It all started with an exercise for branding potential promotional materials for the Harvey Hall. Working on bold graphic designs, capturing the essence of the Hall’s character and architecture, considering its surroundings and purpose, and‒ especially important for eye-catching attraction ‒choosing colours. That was the work to be done.
The Harvey Hall social media page reached out to ask community members what colours they would choose for a tartan design and what significance those colours would represent for the Hall. It was interesting to see how the Hall came to life in a tapestry of colour suggestions and how it was seen through the eyes, and in the hearts and minds, of those who know the building.
With all the suggestions and coloured pencils in hand, the weaver got to work with graph paper and began to draft a twill of warp and weft that would soon be threaded on an old weaving loom.
Satisfied with the design, the next step was arranging the cotton threads‒ enough for about eight metres of cloth to be about a half metre wide. Nearly 400 threads would then be measured and wound onto the loom and each one threaded through the eye of a heddle, across four harnesses, and then again through a reed. Once all the threads were tied on the front and back of the loom, the actual weaving could begin!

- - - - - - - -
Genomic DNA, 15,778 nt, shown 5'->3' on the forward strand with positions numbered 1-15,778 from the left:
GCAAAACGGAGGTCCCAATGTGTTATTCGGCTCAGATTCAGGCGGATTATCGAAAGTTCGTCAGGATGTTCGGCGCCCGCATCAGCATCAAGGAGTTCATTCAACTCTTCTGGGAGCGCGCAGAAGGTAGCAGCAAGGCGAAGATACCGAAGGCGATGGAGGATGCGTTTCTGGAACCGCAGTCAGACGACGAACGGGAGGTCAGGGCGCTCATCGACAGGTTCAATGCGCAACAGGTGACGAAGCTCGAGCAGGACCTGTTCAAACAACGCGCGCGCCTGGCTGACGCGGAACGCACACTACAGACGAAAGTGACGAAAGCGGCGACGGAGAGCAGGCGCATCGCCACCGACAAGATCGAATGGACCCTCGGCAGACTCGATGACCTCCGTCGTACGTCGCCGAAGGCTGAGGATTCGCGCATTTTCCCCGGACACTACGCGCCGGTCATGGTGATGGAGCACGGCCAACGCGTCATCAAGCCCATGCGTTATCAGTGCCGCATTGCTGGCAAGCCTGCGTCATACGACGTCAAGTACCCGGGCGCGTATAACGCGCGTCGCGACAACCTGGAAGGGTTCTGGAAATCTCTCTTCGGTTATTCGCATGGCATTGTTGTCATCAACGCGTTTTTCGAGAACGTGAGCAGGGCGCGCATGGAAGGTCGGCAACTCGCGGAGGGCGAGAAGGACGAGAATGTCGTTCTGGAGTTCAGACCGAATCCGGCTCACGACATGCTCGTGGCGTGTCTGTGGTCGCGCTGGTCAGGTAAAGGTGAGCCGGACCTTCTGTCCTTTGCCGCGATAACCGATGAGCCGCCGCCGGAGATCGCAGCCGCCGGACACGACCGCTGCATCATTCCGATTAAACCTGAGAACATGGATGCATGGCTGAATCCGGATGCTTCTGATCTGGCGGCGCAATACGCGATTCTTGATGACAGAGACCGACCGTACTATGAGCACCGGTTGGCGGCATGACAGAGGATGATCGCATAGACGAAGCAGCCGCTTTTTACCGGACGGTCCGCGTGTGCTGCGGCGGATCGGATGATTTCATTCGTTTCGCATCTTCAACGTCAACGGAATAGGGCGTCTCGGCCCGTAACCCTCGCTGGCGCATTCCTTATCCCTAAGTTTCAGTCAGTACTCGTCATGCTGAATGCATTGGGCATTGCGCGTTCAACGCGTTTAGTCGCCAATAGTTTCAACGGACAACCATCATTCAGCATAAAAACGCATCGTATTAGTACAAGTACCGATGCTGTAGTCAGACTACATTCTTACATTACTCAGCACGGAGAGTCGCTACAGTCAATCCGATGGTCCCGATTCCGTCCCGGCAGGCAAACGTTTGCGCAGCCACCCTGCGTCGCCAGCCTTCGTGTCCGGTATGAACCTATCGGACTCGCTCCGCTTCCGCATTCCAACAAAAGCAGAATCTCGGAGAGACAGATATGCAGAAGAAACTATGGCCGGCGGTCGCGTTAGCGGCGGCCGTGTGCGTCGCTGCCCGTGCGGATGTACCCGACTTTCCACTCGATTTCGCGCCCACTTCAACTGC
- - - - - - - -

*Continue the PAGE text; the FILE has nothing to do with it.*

The significance of the colours:
- Two different shades of green for the surrounding forest and the fertile agricultural land.
- Blue for the expansive sky that the Hall's tower reaches toward.
- Orange for the blazing sunsets and yellow for the dazzling sunrises the Hall has met since 1884.
- Brown for the muddy river flowing past.
The work continues for the Harvey Hall’s restoration, and the weaving is still ongoing with a wait-list for the next tea towels to be woven off with the official Harvey Hall Tartan labels attached. With cold days of winter soon ahead, the enthusiastic weaver is considering warm woolen Harvey Hall tartan blankets woven with everyone’s favourite and familiar New Brunswick’s Briggs and Little wool‒let’s see what happens!
Jane Chrysostom of Alma has been weaving for over 30 years and has been delighted to share this latest project through her commitment to support the Harvey Hall. www.cleveland-place.com